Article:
The process measurement data is usually collected electronically thus making data collection easier and reliable. Furthermore, process data does not need any risk adjustment as in the case of outcome measurements. It is worth noting that adjustments of the raw data reduce the accuracy and thus the validity of the results. Moreover, collection of data for adjustment requires a larger population than what is normally demanded by other process measurements.
As is suggested by the data collection methods, process is quicker because a smaller sample size is required whereas outcome would require that more time, including years, for the evaluation. This may mostly be seen in cases of the quality of life of the patient. Additionally, the small sample size is seen because most patients will be subjected to the same procedures unlike in outcome measurement where only a few patients will experience a certain outcome.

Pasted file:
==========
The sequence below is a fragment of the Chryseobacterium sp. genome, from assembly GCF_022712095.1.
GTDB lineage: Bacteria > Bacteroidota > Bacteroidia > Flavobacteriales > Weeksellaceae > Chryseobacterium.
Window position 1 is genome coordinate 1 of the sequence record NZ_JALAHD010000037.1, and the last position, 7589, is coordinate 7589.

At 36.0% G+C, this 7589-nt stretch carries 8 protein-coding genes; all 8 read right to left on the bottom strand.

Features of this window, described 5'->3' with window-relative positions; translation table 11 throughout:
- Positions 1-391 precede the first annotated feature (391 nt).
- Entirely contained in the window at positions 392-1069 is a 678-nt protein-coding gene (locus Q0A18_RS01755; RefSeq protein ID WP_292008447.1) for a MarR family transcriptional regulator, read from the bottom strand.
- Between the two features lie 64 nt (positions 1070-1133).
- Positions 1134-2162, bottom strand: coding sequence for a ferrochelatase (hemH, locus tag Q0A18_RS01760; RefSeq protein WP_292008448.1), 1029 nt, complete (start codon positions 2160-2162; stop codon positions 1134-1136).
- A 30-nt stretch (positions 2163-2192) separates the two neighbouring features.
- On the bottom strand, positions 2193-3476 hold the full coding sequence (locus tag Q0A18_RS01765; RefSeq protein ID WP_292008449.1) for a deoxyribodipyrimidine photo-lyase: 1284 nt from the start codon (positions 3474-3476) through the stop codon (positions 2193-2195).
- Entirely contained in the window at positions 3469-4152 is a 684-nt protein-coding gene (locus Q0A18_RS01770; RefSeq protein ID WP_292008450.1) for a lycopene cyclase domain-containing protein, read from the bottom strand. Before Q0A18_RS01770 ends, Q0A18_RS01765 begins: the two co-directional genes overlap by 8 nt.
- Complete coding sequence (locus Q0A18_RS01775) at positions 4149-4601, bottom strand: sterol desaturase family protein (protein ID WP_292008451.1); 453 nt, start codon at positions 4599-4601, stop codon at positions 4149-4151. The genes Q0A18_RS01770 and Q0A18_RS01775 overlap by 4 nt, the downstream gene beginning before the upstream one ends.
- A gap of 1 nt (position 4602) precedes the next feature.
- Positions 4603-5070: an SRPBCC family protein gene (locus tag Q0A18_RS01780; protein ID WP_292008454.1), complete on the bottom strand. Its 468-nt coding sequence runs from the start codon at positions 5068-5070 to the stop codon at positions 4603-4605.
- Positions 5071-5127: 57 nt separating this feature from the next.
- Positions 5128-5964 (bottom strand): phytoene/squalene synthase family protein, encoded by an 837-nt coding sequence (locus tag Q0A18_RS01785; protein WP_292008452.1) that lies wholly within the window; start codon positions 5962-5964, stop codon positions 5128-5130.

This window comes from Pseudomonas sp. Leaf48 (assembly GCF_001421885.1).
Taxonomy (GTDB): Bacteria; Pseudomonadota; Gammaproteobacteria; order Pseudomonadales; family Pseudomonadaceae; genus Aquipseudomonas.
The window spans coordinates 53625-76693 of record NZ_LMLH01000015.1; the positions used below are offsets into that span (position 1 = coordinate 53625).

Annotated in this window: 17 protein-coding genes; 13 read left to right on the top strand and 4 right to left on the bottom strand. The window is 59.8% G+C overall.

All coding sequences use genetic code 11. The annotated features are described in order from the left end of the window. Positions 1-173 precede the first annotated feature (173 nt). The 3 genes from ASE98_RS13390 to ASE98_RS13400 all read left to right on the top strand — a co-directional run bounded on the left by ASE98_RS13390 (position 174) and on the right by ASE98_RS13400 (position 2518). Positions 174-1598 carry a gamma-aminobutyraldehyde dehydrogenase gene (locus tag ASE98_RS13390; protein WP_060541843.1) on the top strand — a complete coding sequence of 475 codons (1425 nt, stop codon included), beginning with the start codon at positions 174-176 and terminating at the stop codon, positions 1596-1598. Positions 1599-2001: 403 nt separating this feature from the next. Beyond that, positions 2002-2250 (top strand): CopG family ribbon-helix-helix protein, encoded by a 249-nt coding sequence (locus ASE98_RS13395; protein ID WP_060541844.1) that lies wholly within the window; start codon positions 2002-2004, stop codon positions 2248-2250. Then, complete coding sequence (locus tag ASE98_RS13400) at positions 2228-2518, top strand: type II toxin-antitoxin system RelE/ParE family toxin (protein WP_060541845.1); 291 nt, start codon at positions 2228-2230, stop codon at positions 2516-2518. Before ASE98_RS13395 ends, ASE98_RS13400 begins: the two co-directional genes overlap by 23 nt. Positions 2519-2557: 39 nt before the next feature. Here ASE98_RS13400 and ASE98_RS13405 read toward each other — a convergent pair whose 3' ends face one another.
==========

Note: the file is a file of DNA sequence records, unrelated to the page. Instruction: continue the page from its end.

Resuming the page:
It is unfortunate that for the process measurement to be valid, it must have a strong relationship with outcome. This can be done by using the outcomes of previous records which can be non-existent or incorrect. Furthermore there is a propensity for coming to paradoxical conclusions. Patients who are sicker always receive better care and usually have worse outcomes. This can be paradoxically concluded that better care results to worse outcomes which in reality are not the case (Rubin, Pronovost, & Diette, 2001).